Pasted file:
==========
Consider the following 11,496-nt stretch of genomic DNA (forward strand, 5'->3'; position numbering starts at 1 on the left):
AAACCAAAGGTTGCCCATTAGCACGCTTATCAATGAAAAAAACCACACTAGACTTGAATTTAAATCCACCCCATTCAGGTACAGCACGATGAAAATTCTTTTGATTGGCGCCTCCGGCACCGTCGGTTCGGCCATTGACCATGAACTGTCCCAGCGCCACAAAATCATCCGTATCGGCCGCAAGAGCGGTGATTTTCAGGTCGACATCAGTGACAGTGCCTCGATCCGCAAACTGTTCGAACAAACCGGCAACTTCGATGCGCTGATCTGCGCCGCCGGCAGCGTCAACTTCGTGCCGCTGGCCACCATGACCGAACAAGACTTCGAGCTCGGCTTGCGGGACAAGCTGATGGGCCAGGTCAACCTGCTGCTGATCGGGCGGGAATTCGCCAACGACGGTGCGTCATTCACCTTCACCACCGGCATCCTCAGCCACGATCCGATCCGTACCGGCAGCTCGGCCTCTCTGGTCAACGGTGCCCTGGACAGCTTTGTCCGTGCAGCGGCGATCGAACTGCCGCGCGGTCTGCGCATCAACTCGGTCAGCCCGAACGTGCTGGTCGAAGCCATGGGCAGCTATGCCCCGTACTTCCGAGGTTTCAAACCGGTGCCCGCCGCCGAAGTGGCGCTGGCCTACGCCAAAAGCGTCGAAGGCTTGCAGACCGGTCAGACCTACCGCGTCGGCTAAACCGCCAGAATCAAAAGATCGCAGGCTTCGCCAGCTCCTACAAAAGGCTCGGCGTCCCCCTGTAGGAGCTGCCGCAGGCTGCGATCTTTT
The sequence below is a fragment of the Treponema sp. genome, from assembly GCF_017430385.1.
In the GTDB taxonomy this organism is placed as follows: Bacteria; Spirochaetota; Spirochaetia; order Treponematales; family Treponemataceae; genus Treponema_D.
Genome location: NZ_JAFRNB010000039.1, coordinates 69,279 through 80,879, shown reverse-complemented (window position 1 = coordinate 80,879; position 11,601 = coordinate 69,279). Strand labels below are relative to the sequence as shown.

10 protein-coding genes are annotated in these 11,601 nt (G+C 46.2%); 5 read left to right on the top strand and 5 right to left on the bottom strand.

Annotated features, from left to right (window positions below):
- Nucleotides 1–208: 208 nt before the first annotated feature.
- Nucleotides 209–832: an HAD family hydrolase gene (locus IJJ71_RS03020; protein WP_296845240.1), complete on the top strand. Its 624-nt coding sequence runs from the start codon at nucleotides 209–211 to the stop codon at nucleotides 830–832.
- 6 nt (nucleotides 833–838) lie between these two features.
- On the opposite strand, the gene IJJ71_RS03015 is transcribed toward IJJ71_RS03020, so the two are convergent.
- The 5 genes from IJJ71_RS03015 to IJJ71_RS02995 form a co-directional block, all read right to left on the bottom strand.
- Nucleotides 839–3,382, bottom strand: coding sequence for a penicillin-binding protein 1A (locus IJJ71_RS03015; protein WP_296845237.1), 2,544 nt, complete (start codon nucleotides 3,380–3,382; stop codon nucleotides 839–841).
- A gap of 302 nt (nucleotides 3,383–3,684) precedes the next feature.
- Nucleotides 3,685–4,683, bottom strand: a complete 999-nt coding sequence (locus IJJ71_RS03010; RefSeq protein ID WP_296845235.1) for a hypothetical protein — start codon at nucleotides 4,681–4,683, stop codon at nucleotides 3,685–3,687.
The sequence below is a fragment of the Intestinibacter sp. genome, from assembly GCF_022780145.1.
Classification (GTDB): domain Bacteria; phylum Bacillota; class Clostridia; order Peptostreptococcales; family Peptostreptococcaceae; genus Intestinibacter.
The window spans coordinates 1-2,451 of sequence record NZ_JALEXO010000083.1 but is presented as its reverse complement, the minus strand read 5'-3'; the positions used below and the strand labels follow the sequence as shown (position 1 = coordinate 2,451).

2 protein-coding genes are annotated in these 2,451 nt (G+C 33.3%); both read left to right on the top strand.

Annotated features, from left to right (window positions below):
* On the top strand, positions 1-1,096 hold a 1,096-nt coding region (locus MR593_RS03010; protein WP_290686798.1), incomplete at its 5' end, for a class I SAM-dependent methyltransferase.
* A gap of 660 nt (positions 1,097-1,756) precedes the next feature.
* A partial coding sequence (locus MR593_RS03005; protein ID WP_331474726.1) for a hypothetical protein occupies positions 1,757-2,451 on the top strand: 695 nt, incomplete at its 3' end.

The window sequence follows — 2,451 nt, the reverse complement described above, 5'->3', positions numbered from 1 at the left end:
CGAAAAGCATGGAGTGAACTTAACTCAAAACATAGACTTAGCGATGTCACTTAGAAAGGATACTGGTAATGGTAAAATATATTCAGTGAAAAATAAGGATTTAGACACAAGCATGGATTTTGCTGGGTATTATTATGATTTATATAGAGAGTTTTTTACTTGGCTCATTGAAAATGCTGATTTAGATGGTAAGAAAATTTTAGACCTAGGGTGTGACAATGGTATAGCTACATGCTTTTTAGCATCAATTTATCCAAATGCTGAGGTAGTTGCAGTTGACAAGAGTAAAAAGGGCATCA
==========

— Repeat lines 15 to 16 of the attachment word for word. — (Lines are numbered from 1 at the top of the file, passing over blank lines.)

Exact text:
- Nucleotides 3,685–4,683, bottom strand: a complete 999-nt coding sequence (locus IJJ71_RS03010; RefSeq protein ID WP_296845235.1) for a hypothetical protein — start codon at nucleotides 4,681–4,683, stop codon at nucleotides 3,685–3,687.
The sequence below is a fragment of the Intestinibacter sp. genome, from assembly GCF_022780145.1.